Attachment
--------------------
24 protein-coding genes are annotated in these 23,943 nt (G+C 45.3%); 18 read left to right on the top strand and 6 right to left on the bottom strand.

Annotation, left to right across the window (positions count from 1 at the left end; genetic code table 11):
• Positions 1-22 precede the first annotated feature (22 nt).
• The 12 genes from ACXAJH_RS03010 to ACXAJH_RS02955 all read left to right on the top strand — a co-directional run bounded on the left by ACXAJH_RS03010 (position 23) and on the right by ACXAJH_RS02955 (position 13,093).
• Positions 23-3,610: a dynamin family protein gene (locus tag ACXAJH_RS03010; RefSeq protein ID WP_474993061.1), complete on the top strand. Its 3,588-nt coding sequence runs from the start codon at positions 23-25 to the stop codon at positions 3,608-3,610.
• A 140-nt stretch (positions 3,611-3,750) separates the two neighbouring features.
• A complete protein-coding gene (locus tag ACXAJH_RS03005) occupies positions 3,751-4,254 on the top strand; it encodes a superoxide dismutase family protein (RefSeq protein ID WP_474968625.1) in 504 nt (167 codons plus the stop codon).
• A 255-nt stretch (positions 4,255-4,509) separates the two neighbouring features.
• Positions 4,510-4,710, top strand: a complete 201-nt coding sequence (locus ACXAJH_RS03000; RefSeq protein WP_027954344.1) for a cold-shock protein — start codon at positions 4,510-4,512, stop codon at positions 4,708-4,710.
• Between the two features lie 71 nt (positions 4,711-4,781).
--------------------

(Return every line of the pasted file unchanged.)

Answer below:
24 protein-coding genes are annotated in these 23,943 nt (G+C 45.3%); 18 read left to right on the top strand and 6 right to left on the bottom strand.

Annotation, left to right across the window (positions count from 1 at the left end; genetic code table 11):
• Positions 1-22 precede the first annotated feature (22 nt).
• The 12 genes from ACXAJH_RS03010 to ACXAJH_RS02955 all read left to right on the top strand — a co-directional run bounded on the left by ACXAJH_RS03010 (position 23) and on the right by ACXAJH_RS02955 (position 13,093).
• Positions 23-3,610: a dynamin family protein gene (locus tag ACXAJH_RS03010; RefSeq protein ID WP_474993061.1), complete on the top strand. Its 3,588-nt coding sequence runs from the start codon at positions 23-25 to the stop codon at positions 3,608-3,610.
• A 140-nt stretch (positions 3,611-3,750) separates the two neighbouring features.
• A complete protein-coding gene (locus tag ACXAJH_RS03005) occupies positions 3,751-4,254 on the top strand; it encodes a superoxide dismutase family protein (RefSeq protein ID WP_474968625.1) in 504 nt (167 codons plus the stop codon).
• A 255-nt stretch (positions 4,255-4,509) separates the two neighbouring features.
• Positions 4,510-4,710, top strand: a complete 201-nt coding sequence (locus ACXAJH_RS03000; RefSeq protein WP_027954344.1) for a cold-shock protein — start codon at positions 4,510-4,512, stop codon at positions 4,708-4,710.
• Between the two features lie 71 nt (positions 4,711-4,781).